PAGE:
Tuesday, October 14, 2008

Art Space Talk: John Westmark

John Westmark’s art explores the meshing between man and machine. In a sense, his images serve as both a warning and celebration of this connection. One could say that they reflect the hopes and concerns that surround us within the context of contemporary culture. John has been featured in New American Paintings and Studio Visit magazine. Westmark has been involved with several solo and group exhibits. Including, exhibits at Chelsea Gallery, Gallery Bienvenu, Andrea Schwartz Gallery and Dobbs Gallery. He holds a BFA from Kansas City Art Institute and an MFA from the University of Florida.

Brian Sherwin: John, I first learned of your work during the announcement of the results of the myartspace New York, New York Competition 2007. You were one of the 50 finalist of that juried competition. The jury panel included James Rondeau, Frances and Thomas Dittmer Curator of Contemporary Art, The Art Institute of Chicago, Jessica Morgan, Curator, Contemporary Art, The Tate Modern, London, and Steven Zevitas, Publisher and Editor of New American Paintings. What have you achieved since that time? Can you discuss some of your recent accomplishments?

John Westmark: Yes, since the myartspace competition, I've been featured in New American Paintings and Studio Visit. I've also mounted three solo shows and participated in several group shows. All of these things are great exposure and valuable experience, but I think the biggest accomplishment is to be in the position to spend the necessary time in the studio to make work.

BS: John, you studied at the Kansas City Art Institute and the University of Florida. Can you discuss your academic years and how they helped you grow as an artist. For example, did you have any influential instructors during that time?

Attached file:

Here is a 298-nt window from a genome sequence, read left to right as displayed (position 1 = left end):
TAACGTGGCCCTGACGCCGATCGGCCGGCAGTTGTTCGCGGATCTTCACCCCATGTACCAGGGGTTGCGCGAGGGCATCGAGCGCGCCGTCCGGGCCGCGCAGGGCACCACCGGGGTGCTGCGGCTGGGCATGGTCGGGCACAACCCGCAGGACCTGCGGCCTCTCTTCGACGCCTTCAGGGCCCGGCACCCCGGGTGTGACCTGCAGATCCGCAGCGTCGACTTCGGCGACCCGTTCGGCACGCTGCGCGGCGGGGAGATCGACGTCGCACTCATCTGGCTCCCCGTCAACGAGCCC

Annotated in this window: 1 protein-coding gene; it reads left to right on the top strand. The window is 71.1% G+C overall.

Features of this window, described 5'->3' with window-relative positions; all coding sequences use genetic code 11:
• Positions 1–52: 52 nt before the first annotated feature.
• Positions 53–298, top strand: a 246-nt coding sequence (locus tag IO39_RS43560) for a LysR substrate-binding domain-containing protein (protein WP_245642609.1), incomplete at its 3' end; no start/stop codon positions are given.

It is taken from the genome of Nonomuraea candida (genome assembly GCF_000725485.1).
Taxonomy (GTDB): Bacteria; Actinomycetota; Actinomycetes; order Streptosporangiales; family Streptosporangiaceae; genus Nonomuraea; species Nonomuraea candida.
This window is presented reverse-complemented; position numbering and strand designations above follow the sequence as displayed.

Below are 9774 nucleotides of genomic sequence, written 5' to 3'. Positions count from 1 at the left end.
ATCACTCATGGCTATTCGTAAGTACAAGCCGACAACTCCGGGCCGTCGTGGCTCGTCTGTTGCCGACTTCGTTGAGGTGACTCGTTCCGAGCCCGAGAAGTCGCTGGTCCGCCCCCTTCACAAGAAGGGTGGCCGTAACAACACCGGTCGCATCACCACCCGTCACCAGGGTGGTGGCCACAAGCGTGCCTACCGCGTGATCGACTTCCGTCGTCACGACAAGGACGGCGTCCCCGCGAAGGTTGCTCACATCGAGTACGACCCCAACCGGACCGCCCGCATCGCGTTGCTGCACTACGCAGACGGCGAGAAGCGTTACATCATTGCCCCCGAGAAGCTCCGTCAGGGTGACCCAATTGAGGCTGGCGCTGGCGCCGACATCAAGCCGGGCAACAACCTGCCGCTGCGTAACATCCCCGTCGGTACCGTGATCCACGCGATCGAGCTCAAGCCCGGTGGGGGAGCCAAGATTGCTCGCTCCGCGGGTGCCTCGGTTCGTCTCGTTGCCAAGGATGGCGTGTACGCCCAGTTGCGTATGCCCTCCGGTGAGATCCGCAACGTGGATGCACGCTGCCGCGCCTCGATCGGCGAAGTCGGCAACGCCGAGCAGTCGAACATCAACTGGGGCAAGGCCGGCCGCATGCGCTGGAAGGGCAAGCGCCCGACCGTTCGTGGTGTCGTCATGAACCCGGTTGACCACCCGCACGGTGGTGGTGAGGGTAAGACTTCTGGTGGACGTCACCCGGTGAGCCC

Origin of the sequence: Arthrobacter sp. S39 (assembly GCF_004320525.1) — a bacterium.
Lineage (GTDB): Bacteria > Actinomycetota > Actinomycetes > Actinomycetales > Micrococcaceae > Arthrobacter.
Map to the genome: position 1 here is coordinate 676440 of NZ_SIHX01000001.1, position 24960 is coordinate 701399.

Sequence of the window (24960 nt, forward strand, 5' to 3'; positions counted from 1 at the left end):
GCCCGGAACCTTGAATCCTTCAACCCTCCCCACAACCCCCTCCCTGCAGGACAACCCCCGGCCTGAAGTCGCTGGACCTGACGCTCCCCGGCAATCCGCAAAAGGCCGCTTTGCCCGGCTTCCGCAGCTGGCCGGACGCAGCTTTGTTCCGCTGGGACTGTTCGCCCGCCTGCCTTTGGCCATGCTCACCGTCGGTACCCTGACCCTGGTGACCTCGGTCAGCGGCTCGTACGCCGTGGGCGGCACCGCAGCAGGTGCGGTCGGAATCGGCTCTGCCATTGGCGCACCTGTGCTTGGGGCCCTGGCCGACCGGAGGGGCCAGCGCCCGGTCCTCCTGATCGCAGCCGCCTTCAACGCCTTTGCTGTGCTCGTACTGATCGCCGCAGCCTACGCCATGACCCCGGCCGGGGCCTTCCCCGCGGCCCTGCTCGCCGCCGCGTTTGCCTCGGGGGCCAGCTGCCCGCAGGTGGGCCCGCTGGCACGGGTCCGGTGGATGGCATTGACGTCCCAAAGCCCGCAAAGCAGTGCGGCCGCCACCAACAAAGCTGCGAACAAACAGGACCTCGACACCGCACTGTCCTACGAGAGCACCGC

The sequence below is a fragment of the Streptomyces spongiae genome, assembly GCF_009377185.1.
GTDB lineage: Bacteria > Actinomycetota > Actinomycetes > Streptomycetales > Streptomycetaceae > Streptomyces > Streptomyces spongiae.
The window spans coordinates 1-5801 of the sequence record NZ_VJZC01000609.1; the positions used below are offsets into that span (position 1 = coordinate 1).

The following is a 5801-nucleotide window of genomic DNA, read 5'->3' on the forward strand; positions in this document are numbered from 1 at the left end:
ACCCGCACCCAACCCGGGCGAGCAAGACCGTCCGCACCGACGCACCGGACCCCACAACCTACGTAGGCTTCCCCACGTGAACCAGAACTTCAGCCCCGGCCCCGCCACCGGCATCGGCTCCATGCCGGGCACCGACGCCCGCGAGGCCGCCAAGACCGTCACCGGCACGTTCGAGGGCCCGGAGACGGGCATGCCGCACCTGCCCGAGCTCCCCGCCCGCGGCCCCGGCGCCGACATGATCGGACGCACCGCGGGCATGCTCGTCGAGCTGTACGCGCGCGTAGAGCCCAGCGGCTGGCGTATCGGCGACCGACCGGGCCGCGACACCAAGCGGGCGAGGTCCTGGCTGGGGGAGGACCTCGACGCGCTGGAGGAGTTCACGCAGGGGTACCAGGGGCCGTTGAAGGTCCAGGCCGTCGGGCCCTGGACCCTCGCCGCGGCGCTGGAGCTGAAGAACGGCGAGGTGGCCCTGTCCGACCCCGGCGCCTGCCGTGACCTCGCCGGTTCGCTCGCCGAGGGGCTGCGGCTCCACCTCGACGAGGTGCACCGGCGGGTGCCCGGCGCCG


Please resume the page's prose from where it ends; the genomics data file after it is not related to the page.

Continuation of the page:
JW: Looking back, my experience at KCAI was invaluable. The culture there was one of total immersion into practice of artmaking, both critical thinking and formal development. As an sheltered and immature arttist/student it was like having a bucket of ice water thrown in your face. There were numerous influential instructors at KCAI, but Stephen Sidelinger was one who scared the living sh*t out of me. He challenged everything you did, and it took me years to finally realize that he asked you to dig inside yourself for something real and honest to put back out into the world.

My graduate experience at the University of Florida was prompted by the need to engage in a process of exploration and conceptual direction for my work. UF does a good job of promoting conceptual investigation

BS: John, you have mentioned that you were first introduced to art as a child while doodling during long Southern Baptist sermons. With the art you create today in mind… is there a religious or spiritual aspect to your work?

JW: Very much so. When I was a child, my mother would bring a pencil and paper to church and draw things during the sermon to keep me form jumping around. And she draws really well, so it always captivated me.